India-West Staff Reporter
A landmark event organized by Warmadewa University’s Pasemetonan Mahasisya Hindu Dharma – the local Hindu Students’ Organization – brought together Hindu youth leaders from around the world to celebrate Hindu values and mark the announcement of the theme for Hindu Heritage Month to be held in October 2023.
Commenting on the event, Dr. Jai Bansal, the VP of Education of the Vishwa Hindu Parishad of America and the global coordinator for Hindu Heritage Month, said the aim of the Hindu Heritage Month is to showcase the diversity and richness of Hindu civilization, which the event had beautifully projected on the world stage.
The event adopted a hybrid format, attracting hundreds of attendees, including global virtual participants, Balinese students, academics, and, notably, students from the US who were in Bali to study Sanskrit through a collaborative program with Samskrita Bharati, a Delhi-based nonprofit.
The program commenced with a Rig Vedic invocation by Ida Bhagawan Yogananda, followed by the playing of Indonesia’s national anthem and Warmadewa University’s anthem (Sapta Bayu), symbolizing the unity of Indonesian Hindus with their motherland.
The program featured a panel discussion featuring eight speakers from Indonesia, Malaysia, Australia, India, and the United States. The speakers explored Hindu values that have united the global Hindu community across millennia and continents, fostering valuable contributions in diverse fields, including spirituality and politics.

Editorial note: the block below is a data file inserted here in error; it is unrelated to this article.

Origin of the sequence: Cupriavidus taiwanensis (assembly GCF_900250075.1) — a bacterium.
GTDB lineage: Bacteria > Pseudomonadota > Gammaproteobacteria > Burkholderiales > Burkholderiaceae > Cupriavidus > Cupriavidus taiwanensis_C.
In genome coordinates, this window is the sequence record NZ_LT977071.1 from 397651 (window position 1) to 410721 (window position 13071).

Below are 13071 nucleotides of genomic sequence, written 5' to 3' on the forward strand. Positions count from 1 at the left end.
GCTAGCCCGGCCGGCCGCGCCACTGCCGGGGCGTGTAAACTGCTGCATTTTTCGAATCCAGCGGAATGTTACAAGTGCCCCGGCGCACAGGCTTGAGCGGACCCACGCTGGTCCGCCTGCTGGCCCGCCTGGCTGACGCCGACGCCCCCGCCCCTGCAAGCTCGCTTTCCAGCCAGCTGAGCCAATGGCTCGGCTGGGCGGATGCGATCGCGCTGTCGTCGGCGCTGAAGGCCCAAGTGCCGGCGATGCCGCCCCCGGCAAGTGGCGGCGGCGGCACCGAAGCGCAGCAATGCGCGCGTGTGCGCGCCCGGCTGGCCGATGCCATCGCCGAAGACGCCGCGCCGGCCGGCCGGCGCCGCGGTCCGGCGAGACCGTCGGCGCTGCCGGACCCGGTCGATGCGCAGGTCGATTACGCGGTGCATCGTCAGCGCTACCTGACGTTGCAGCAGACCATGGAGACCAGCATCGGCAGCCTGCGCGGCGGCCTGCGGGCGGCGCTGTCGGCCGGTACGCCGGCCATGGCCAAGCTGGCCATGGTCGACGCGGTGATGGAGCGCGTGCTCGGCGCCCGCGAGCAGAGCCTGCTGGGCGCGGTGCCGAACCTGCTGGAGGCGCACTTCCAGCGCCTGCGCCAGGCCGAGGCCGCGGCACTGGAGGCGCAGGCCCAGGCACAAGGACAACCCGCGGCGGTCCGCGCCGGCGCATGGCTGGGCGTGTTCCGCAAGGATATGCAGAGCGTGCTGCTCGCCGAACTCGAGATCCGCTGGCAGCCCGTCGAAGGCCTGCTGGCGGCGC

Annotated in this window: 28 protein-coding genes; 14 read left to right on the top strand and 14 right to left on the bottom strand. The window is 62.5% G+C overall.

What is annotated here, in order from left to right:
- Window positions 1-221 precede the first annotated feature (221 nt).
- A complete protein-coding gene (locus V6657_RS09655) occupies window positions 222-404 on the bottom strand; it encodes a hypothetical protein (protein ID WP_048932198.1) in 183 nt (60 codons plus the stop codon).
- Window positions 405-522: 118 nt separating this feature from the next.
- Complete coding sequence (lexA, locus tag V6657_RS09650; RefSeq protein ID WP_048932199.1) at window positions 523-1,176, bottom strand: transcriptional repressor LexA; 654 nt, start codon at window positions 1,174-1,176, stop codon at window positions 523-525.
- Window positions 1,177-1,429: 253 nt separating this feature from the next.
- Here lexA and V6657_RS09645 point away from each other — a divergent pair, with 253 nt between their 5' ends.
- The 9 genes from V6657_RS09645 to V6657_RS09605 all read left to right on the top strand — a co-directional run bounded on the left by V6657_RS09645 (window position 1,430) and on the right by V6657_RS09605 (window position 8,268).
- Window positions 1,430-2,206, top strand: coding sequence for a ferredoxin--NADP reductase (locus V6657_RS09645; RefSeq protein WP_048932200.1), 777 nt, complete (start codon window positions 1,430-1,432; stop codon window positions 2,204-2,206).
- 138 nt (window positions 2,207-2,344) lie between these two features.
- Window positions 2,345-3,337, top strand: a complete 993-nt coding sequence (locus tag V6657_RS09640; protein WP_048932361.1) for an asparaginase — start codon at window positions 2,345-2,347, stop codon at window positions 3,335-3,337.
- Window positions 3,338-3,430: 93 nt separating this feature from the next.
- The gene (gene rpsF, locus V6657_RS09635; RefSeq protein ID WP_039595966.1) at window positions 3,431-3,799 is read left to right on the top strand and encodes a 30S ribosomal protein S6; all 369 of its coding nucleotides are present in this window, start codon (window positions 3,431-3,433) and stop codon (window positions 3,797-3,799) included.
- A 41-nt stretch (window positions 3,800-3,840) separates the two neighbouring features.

A significant aspect of the event was the opportunity for attendees to experience the rich culture of Bali. Balinese students showcased a variety of traditional dances characterized by intricate mudras (poses) and rasas (expressions), akin to classical Indian dances like Kathak and Bharatnatyam. The event included a captivating demonstration of traditional Buddhist martial arts. There was also an opportunity for everyone to reflect on the Hindu concept of “Ekam Sat Vipra Bahudha Vadanti” – stated in Balinese scriptures as “Siwa Buddha Sama.” The ancient Upanishadic saying means one God is worshipped in different names.
A highlight of the event was the International Shloka Competition, where participants aged 6 to 23 recited verses from the Bhagavad Gita in both traditional Indic and Balinese styles.